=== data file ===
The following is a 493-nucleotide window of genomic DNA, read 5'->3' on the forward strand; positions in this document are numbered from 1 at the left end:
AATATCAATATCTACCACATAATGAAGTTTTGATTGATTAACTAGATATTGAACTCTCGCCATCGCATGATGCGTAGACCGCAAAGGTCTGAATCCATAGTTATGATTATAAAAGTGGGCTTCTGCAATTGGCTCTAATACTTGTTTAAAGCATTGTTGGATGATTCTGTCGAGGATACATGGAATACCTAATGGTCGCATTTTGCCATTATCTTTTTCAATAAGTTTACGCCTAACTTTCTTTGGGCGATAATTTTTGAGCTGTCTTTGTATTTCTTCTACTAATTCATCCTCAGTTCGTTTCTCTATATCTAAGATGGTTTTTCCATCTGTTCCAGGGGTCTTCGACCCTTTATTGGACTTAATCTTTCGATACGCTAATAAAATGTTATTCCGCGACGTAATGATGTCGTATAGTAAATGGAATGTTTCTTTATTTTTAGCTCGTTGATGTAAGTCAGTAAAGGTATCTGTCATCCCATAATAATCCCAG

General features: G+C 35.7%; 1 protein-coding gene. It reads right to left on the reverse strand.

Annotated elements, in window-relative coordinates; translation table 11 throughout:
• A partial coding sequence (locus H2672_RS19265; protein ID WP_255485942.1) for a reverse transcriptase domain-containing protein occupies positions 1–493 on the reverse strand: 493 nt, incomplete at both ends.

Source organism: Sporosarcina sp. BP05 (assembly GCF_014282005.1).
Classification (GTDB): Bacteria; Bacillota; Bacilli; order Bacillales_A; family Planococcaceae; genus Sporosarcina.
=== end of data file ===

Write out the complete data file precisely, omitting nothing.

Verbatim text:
The following is a 493-nucleotide window of genomic DNA, read 5'->3' on the forward strand; positions in this document are numbered from 1 at the left end:
AATATCAATATCTACCACATAATGAAGTTTTGATTGATTAACTAGATATTGAACTCTCGCCATCGCATGATGCGTAGACCGCAAAGGTCTGAATCCATAGTTATGATTATAAAAGTGGGCTTCTGCAATTGGCTCTAATACTTGTTTAAAGCATTGTTGGATGATTCTGTCGAGGATACATGGAATACCTAATGGTCGCATTTTGCCATTATCTTTTTCAATAAGTTTACGCCTAACTTTCTTTGGGCGATAATTTTTGAGCTGTCTTTGTATTTCTTCTACTAATTCATCCTCAGTTCGTTTCTCTATATCTAAGATGGTTTTTCCATCTGTTCCAGGGGTCTTCGACCCTTTATTGGACTTAATCTTTCGATACGCTAATAAAATGTTATTCCGCGACGTAATGATGTCGTATAGTAAATGGAATGTTTCTTTATTTTTAGCTCGTTGATGTAAGTCAGTAAAGGTATCTGTCATCCCATAATAATCCCAG

General features: G+C 35.7%; 1 protein-coding gene. It reads right to left on the reverse strand.

Annotated elements, in window-relative coordinates; translation table 11 throughout:
• A partial coding sequence (locus H2672_RS19265; protein ID WP_255485942.1) for a reverse transcriptase domain-containing protein occupies positions 1–493 on the reverse strand: 493 nt, incomplete at both ends.

Source organism: Sporosarcina sp. BP05 (assembly GCF_014282005.1).
Classification (GTDB): Bacteria; Bacillota; Bacilli; order Bacillales_A; family Planococcaceae; genus Sporosarcina.